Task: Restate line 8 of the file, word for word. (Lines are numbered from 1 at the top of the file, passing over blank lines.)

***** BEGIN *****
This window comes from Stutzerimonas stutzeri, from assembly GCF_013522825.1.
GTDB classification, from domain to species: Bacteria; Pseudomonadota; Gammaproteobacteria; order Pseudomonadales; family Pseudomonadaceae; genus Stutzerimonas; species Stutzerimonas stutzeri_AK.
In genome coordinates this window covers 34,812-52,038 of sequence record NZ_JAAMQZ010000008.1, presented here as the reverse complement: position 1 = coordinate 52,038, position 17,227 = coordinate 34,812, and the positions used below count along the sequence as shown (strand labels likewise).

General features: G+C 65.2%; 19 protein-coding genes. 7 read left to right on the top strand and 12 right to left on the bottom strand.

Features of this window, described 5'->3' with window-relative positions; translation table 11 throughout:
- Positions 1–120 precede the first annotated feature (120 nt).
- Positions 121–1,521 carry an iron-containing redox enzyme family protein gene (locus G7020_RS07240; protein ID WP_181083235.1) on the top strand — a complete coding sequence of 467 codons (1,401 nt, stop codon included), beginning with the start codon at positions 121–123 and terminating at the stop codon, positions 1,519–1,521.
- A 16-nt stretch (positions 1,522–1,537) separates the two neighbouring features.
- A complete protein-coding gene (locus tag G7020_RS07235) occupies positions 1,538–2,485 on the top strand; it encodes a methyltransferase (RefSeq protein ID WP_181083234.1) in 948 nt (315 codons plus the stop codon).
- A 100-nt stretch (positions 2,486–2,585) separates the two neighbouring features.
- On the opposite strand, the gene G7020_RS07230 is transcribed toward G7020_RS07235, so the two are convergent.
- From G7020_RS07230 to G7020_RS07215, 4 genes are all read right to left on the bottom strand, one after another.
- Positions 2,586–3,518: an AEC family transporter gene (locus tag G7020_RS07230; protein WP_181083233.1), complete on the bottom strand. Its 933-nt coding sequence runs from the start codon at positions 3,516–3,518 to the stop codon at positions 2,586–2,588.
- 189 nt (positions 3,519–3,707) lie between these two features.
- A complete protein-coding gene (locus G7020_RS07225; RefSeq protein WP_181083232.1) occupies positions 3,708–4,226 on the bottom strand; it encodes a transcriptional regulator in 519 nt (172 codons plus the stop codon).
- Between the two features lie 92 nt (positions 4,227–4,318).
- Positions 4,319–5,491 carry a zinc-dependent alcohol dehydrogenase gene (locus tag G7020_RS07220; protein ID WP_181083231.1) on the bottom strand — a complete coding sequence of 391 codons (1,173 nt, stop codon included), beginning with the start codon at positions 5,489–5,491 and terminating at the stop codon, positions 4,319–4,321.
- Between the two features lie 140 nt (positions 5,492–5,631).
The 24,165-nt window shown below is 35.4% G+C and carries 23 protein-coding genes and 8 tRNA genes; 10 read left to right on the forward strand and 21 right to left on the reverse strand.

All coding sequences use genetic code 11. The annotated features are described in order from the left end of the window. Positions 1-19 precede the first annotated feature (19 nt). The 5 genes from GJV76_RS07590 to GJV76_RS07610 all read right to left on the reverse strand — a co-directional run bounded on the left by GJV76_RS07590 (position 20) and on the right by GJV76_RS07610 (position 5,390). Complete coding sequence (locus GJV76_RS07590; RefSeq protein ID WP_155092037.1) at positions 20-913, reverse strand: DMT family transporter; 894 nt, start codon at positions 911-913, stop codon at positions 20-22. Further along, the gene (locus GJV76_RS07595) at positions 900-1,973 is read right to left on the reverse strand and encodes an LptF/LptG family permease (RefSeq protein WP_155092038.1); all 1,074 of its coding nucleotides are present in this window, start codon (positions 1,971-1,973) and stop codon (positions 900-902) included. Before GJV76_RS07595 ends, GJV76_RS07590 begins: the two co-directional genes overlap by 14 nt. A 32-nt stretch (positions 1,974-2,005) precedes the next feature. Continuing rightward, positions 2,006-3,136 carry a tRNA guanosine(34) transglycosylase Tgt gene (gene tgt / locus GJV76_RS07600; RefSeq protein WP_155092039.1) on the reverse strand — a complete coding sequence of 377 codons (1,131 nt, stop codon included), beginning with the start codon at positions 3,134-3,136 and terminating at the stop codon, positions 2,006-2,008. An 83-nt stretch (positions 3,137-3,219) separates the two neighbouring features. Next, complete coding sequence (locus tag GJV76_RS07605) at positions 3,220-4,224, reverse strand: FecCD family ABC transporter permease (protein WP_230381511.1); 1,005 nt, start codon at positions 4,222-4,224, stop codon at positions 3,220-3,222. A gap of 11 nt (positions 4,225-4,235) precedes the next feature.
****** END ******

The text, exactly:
- A 16-nt stretch (positions 1,522–1,537) separates the two neighbouring features.